Board member Shakeel Syed and the Muslim-Latino Collaborative

Shakeel Syed helped found a Muslim-Latino Collaborative as a defense against the racism of the new Administration.
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When Donald Trump officially became the Republican candidate for President, the idea for a Muslim-Latino Collaborative was born. “We had a candidate who said that Latinos are rapists, and Muslims are terrorists,” Shakeel Syed, one of the leaders of the collaborative, says. After the election, the idea turned into resolve, and a group of Southern California Muslims and Latinos, who had already been working together on civil rights and criminal justice issues, “came up with a solidarity statement expressing their determination to present a united front,” and publicly repudiate the outrageous lies and slurs being hurled at them by the President-elect.

The group announced their formation on Inauguration Day in Orange County, just after Trump delivered his Inaugural Address. Their news conference garnered a great deal of press, and Syed says the reaction was surprising. “The support has been overwhelming and beyond what we ever envisioned,” he says.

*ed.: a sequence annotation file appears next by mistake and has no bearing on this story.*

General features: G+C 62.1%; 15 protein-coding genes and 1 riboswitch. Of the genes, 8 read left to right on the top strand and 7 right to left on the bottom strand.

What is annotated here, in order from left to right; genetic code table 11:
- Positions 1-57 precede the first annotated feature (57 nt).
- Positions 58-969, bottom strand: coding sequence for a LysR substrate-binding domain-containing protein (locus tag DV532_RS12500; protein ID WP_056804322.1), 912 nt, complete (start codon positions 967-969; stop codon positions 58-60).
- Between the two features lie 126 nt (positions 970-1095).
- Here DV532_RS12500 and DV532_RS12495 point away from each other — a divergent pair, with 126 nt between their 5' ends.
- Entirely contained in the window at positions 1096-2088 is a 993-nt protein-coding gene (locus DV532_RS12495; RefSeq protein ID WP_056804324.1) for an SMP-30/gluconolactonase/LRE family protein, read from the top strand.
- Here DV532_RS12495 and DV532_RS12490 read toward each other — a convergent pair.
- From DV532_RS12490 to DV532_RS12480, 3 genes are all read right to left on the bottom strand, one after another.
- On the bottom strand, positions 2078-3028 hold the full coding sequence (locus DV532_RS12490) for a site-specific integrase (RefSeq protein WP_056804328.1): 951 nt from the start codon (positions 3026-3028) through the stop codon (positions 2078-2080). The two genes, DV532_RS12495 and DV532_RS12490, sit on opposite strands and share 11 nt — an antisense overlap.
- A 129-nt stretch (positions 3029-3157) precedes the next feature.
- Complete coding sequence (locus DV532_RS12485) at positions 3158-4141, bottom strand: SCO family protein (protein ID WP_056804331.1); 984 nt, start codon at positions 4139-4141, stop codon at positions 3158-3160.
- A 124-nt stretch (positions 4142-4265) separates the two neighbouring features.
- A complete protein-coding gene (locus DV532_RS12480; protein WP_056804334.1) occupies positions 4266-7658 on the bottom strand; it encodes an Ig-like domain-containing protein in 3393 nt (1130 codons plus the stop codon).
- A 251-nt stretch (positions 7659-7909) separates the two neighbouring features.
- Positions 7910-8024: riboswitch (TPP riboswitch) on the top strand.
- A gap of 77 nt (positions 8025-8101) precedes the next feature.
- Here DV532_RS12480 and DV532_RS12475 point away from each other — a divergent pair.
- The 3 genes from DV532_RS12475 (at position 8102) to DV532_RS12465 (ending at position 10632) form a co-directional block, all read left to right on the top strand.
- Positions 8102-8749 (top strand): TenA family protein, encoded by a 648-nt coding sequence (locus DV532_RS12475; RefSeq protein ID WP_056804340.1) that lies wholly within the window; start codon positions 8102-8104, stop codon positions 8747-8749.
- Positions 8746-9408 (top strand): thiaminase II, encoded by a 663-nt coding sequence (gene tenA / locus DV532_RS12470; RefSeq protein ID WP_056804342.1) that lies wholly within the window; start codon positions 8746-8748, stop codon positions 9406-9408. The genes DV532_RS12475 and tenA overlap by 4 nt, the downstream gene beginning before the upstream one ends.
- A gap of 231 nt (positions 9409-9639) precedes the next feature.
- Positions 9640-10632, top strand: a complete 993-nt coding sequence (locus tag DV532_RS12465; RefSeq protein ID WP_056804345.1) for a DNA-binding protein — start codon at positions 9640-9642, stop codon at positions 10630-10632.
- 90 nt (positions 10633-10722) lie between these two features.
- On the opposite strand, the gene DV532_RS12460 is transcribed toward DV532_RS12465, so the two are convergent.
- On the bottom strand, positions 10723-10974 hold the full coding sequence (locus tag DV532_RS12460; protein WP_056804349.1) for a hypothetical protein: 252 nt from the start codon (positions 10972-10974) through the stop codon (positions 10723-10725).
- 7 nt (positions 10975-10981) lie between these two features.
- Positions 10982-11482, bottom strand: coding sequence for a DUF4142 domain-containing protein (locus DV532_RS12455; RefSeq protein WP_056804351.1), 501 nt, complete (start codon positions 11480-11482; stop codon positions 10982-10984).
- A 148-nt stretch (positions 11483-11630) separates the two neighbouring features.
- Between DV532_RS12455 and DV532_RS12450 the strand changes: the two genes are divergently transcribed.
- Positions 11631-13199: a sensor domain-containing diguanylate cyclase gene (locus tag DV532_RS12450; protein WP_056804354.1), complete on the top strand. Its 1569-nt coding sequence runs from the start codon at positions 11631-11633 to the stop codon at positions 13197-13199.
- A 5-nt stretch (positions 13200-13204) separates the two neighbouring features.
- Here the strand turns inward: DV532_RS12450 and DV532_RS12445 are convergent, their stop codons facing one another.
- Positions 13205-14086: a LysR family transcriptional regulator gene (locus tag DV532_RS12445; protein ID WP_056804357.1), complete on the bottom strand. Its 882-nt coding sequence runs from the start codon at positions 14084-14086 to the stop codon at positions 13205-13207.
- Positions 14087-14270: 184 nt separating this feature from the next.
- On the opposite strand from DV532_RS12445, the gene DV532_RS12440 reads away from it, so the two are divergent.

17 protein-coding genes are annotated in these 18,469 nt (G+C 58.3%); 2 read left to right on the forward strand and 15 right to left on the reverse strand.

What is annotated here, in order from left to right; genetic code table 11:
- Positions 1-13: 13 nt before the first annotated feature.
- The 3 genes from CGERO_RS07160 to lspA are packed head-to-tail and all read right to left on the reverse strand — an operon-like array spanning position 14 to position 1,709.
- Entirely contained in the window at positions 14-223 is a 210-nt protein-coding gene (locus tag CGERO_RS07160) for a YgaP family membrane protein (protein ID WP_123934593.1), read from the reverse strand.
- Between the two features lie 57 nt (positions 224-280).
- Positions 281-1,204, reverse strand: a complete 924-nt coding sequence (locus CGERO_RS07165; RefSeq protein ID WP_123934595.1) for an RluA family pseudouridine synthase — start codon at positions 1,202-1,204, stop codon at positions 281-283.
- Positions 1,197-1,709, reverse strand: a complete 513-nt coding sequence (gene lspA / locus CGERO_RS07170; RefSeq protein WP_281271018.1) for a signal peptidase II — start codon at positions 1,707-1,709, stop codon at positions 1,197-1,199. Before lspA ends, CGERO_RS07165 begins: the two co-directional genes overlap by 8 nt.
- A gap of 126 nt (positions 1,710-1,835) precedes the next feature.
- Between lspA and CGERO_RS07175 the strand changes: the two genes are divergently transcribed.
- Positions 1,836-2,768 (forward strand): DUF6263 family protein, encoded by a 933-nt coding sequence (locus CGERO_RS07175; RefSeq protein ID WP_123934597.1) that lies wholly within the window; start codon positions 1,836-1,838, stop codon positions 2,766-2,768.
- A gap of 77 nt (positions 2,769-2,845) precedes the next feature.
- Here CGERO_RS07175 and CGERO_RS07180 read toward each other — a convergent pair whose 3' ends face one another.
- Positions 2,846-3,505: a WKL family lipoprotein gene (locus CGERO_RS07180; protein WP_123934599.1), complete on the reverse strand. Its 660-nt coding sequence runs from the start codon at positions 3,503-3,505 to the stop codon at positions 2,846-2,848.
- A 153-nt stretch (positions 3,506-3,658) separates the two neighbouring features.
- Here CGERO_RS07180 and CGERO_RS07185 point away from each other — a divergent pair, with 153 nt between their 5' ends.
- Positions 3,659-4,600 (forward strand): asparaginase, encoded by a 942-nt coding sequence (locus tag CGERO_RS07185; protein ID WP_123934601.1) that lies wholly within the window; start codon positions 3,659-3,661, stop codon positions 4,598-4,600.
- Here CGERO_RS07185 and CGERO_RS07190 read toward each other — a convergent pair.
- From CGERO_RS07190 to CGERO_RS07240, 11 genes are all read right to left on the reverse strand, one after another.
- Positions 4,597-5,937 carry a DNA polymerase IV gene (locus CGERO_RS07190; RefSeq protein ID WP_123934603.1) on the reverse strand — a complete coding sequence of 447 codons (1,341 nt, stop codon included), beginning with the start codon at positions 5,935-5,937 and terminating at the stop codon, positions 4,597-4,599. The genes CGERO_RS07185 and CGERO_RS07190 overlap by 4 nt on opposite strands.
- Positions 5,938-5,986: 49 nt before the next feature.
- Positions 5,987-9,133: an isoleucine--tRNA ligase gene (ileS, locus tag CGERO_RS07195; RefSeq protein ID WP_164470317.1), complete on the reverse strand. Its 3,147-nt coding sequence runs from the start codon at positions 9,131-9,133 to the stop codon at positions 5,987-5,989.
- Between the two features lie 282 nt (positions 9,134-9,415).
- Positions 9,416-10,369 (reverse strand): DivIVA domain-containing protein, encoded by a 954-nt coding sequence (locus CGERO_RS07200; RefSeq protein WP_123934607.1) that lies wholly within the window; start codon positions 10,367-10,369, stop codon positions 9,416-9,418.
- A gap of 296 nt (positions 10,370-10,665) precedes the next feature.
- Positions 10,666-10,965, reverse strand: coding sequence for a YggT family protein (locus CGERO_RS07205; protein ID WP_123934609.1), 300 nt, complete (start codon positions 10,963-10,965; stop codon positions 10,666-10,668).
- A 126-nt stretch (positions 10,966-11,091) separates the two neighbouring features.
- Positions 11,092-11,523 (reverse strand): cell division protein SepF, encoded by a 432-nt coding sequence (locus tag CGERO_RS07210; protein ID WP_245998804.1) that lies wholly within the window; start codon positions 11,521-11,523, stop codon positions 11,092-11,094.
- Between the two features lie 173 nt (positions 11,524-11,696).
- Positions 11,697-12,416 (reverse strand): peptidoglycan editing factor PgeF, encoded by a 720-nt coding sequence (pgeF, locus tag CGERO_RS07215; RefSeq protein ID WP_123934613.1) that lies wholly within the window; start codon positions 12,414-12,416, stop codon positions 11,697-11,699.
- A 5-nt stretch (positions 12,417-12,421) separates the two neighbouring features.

Syed is a member of the DPF board of directors. He is also the executive director of the Orange County Communities Organized for Responsible Development.

“I have been privileged to be part of both the [Muslim and Latino] communities for 20 years and it is a privilege to bring both communities together,” Syed says. He expects the collaborative to grow beyond Orange County, and to include other marginalized groups because “the wrath of the shameless administration has not been restricted to these two groups. This table deserves to be expanded to include Asian, LGBTQ, African-Americans, other people of color.” In fact, when news of the alliance broke, Syed heard from other communities around the country, eager to form their own collaboratives.

When the Muslim-Latino Collaborative formed in December it was composed of five organizations; that number has grown to 14. The plan is for the clergy and lay leaders of the group to meet every two months, and to hold community quarterly meetings every year “to share stories of joy and sorrow, and the trials and tribulations involved in working for the greater good,” Syed says.

While he admits to occasionally feeling a sense of hopelessness in the current climate, Syed says that when he looks at the millions of people who participated in the Women’s March, especially the 25,000 people marching in conservative Orange County, and the thousands who showed up at airports around the country when the travel ban was instituted, he “looked at the hopeful faces in public spaces, marching, singing, dancing — resisting every inch of the way, it gives you a whole lot of hope. We march on and keep on, keep up the fight. I remind myself that this is beautiful, and we shall overcome.”

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